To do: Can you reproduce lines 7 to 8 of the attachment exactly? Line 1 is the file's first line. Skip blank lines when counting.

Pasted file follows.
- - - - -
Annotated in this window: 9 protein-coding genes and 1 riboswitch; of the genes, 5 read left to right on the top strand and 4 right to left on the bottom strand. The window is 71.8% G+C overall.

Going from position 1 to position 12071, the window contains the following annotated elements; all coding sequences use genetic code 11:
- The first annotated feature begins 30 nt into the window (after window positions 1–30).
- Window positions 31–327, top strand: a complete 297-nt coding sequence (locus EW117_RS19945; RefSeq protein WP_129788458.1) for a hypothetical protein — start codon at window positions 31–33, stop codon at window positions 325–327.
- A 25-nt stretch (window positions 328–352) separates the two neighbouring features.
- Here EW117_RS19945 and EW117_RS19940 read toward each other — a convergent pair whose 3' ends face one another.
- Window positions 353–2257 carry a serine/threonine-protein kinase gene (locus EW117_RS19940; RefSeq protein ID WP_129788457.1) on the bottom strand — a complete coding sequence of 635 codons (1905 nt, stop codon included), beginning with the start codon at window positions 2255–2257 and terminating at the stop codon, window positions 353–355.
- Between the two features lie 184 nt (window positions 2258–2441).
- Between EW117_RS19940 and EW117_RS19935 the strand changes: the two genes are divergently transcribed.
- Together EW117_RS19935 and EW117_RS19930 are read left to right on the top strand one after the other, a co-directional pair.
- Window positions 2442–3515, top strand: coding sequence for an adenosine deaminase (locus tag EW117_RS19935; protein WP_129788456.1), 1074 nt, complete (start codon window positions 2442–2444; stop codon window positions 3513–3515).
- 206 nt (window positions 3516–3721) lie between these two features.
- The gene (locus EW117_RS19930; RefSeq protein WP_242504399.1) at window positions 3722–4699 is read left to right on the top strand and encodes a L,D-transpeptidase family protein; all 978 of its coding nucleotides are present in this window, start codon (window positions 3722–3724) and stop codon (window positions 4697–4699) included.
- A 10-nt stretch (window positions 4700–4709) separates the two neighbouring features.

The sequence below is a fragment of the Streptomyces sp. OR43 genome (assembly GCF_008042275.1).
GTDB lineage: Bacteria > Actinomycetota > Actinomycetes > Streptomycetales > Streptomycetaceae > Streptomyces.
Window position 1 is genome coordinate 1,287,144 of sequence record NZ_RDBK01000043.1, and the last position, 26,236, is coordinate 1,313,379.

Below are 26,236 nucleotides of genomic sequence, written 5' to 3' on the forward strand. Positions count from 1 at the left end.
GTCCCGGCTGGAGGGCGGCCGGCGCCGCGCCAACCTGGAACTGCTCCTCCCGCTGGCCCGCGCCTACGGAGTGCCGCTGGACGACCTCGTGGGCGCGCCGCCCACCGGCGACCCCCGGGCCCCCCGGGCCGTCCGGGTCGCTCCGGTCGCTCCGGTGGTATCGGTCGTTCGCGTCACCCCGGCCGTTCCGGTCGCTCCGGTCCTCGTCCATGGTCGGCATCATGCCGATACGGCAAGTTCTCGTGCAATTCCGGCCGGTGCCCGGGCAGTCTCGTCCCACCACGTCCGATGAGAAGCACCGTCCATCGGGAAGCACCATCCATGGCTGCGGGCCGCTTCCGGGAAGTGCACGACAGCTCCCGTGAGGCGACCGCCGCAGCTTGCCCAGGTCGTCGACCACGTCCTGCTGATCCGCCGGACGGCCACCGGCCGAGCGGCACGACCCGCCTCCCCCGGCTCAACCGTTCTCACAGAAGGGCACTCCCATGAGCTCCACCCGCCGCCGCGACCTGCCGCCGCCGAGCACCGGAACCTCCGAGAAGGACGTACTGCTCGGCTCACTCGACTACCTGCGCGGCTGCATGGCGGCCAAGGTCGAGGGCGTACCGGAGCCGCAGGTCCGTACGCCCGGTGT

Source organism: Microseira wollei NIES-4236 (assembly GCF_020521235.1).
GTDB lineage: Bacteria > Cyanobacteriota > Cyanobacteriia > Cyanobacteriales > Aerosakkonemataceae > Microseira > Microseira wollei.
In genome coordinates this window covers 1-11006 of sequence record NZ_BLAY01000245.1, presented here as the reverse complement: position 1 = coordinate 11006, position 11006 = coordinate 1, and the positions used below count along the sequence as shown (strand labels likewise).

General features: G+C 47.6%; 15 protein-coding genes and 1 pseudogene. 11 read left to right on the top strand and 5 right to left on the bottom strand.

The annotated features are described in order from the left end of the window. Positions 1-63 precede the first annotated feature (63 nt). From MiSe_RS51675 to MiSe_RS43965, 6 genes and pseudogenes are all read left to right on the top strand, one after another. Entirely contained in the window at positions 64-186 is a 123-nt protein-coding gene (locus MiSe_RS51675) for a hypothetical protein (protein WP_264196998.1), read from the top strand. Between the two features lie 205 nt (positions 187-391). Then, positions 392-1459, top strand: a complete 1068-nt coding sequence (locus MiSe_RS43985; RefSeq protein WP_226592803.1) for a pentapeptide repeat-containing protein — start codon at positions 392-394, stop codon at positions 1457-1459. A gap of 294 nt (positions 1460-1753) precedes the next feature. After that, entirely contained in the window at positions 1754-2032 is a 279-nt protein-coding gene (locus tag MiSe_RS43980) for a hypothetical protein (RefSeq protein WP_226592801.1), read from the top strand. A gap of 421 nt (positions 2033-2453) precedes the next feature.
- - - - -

- Window positions 353–2257 carry a serine/threonine-protein kinase gene (locus EW117_RS19940; RefSeq protein ID WP_129788457.1) on the bottom strand — a complete coding sequence of 635 codons (1905 nt, stop codon included), beginning with the start codon at window positions 2255–2257 and terminating at the stop codon, window positions 353–355.
- Between the two features lie 184 nt (window positions 2258–2441).